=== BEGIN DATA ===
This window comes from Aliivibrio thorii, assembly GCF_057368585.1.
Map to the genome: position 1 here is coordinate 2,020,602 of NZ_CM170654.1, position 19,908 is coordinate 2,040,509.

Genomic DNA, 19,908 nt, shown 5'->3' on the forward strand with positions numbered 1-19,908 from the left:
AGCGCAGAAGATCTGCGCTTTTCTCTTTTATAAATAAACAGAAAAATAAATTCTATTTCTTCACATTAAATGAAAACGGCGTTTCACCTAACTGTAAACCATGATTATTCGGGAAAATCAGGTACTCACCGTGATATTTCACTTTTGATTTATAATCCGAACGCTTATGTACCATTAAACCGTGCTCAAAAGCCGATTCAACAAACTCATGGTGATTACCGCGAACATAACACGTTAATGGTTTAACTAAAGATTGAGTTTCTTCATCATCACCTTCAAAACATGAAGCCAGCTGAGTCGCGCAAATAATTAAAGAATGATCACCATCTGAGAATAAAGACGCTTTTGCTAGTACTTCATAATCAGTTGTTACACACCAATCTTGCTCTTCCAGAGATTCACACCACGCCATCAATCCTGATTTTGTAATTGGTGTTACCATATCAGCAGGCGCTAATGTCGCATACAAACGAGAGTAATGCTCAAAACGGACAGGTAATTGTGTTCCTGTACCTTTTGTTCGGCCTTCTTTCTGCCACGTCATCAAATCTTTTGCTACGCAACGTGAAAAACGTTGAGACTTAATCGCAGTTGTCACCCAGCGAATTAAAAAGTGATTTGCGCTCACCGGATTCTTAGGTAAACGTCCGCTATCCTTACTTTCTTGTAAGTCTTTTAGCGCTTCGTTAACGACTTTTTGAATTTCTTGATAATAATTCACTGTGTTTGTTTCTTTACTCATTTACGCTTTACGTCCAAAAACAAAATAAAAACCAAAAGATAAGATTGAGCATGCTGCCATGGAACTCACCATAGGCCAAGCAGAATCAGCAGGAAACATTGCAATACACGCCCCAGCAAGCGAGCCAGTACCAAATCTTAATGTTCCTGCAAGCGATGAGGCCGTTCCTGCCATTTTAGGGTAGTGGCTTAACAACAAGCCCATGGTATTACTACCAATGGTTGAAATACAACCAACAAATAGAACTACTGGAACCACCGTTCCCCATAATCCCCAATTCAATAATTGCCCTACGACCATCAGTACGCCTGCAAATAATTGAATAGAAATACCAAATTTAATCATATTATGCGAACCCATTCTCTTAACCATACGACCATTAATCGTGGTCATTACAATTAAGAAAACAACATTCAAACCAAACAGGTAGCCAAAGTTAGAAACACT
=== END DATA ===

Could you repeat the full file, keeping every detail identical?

This window comes from Aliivibrio thorii, assembly GCF_057368585.1.
Map to the genome: position 1 here is coordinate 2,020,602 of NZ_CM170654.1, position 19,908 is coordinate 2,040,509.

Genomic DNA, 19,908 nt, shown 5'->3' on the forward strand with positions numbered 1-19,908 from the left:
AGCGCAGAAGATCTGCGCTTTTCTCTTTTATAAATAAACAGAAAAATAAATTCTATTTCTTCACATTAAATGAAAACGGCGTTTCACCTAACTGTAAACCATGATTATTCGGGAAAATCAGGTACTCACCGTGATATTTCACTTTTGATTTATAATCCGAACGCTTATGTACCATTAAACCGTGCTCAAAAGCCGATTCAACAAACTCATGGTGATTACCGCGAACATAACACGTTAATGGTTTAACTAAAGATTGAGTTTCTTCATCATCACCTTCAAAACATGAAGCCAGCTGAGTCGCGCAAATAATTAAAGAATGATCACCATCTGAGAATAAAGACGCTTTTGCTAGTACTTCATAATCAGTTGTTACACACCAATCTTGCTCTTCCAGAGATTCACACCACGCCATCAATCCTGATTTTGTAATTGGTGTTACCATATCAGCAGGCGCTAATGTCGCATACAAACGAGAGTAATGCTCAAAACGGACAGGTAATTGTGTTCCTGTACCTTTTGTTCGGCCTTCTTTCTGCCACGTCATCAAATCTTTTGCTACGCAACGTGAAAAACGTTGAGACTTAATCGCAGTTGTCACCCAGCGAATTAAAAAGTGATTTGCGCTCACCGGATTCTTAGGTAAACGTCCGCTATCCTTACTTTCTTGTAAGTCTTTTAGCGCTTCGTTAACGACTTTTTGAATTTCTTGATAATAATTCACTGTGTTTGTTTCTTTACTCATTTACGCTTTACGTCCAAAAACAAAATAAAAACCAAAAGATAAGATTGAGCATGCTGCCATGGAACTCACCATAGGCCAAGCAGAATCAGCAGGAAACATTGCAATACACGCCCCAGCAAGCGAGCCAGTACCAAATCTTAATGTTCCTGCAAGCGATGAGGCCGTTCCTGCCATTTTAGGGTAGTGGCTTAACAACAAGCCCATGGTATTACTACCAATGGTTGAAATACAACCAACAAATAGAACTACTGGAACCACCGTTCCCCATAATCCCCAATTCAATAATTGCCCTACGACCATCAGTACGCCTGCAAATAATTGAATAGAAATACCAAATTTAATCATATTATGCGAACCCATTCTCTTAACCATACGACCATTAATCGTGGTCATTACAATTAAGAAAACAACATTCAAACCAAACAGGTAGCCAAAGTTAGAAACACT